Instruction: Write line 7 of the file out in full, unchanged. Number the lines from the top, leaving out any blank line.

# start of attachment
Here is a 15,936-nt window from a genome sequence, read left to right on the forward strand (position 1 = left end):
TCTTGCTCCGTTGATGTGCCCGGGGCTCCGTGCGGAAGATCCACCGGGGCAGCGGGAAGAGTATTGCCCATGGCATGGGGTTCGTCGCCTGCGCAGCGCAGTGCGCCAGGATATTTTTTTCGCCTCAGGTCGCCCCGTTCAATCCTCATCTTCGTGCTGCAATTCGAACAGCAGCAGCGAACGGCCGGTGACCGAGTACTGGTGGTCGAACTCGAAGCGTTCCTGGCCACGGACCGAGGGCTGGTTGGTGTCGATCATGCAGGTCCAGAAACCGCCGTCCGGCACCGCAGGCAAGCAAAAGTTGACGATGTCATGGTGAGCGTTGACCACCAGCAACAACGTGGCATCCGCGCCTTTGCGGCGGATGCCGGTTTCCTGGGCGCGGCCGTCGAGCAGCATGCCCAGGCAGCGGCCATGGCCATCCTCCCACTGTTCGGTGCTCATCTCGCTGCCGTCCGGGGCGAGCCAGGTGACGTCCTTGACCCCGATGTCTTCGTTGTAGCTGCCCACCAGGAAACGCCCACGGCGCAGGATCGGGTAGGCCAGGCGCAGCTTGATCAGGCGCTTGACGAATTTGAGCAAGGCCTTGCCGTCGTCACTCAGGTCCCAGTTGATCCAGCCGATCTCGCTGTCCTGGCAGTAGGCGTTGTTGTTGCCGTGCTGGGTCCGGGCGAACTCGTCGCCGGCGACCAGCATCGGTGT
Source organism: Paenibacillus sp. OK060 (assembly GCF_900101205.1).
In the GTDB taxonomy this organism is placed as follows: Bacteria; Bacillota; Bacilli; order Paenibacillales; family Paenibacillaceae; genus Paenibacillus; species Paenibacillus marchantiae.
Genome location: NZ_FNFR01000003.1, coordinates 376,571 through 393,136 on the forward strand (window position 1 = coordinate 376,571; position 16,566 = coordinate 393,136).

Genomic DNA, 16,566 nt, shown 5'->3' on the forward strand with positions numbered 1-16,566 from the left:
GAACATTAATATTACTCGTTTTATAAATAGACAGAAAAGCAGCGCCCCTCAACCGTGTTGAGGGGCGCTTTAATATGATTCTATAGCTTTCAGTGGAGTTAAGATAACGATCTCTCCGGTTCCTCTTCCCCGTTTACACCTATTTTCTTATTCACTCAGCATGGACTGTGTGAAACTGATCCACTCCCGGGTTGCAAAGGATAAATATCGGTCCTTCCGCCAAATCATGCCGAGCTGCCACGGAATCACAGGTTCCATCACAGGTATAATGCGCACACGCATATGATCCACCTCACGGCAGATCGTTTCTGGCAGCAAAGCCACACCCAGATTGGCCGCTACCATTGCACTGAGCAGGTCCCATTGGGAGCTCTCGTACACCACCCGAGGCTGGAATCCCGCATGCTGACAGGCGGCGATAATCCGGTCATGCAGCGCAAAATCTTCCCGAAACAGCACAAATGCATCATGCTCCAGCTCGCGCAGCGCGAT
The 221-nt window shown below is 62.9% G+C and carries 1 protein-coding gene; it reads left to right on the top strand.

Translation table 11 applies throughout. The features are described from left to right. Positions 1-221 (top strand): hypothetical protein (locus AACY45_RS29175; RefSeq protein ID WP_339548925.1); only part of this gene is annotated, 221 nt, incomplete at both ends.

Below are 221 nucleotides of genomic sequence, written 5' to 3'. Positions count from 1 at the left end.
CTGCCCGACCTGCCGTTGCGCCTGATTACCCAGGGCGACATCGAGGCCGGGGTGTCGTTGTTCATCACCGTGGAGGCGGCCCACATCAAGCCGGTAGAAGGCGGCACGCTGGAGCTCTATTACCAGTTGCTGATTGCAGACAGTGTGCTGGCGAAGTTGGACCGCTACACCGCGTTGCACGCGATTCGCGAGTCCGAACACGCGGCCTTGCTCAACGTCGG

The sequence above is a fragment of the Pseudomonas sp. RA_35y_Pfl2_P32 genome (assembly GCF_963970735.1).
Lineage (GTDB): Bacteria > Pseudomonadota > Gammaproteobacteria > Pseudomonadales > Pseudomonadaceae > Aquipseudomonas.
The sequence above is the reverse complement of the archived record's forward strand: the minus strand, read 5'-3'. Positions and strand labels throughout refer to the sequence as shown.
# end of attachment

GAACATTAATATTACTCGTTTTATAAATAGACAGAAAAGCAGCGCCCCTCAACCGTGTTGAGGGGCGCTTTAATATGATTCTATAGCTTTCAGTGGAGTTAAGATAACGATCTCTCCGGTTCCTCTTCCCCGTTTACACCTATTTTCTTATTCACTCAGCATGGACTGTGTGAAACTGATCCACTCCCGGGTTGCAAAGGATAAATATCGGTCCTTCCGCCAAATCATGCCGAGCTGCCACGGAATCACAGGTTCCATCACAGGTATAATGCGCACACGCATATGATCCACCTCACGGCAGATCGTTTCTGGCAGCAAAGCCACACCCAGATTGGCCGCTACCATTGCACTGAGCAGGTCCCATTGGGAGCTCTCGTACACCACCCGAGGCTGGAATCCCGCATGCTGACAGGCGGCGATAATCCGGTCATGCAGCGCAAAATCTTCCCGAAACAGCACAAATGCATCATGCTCCAGCTCGCGCAGCGCGAT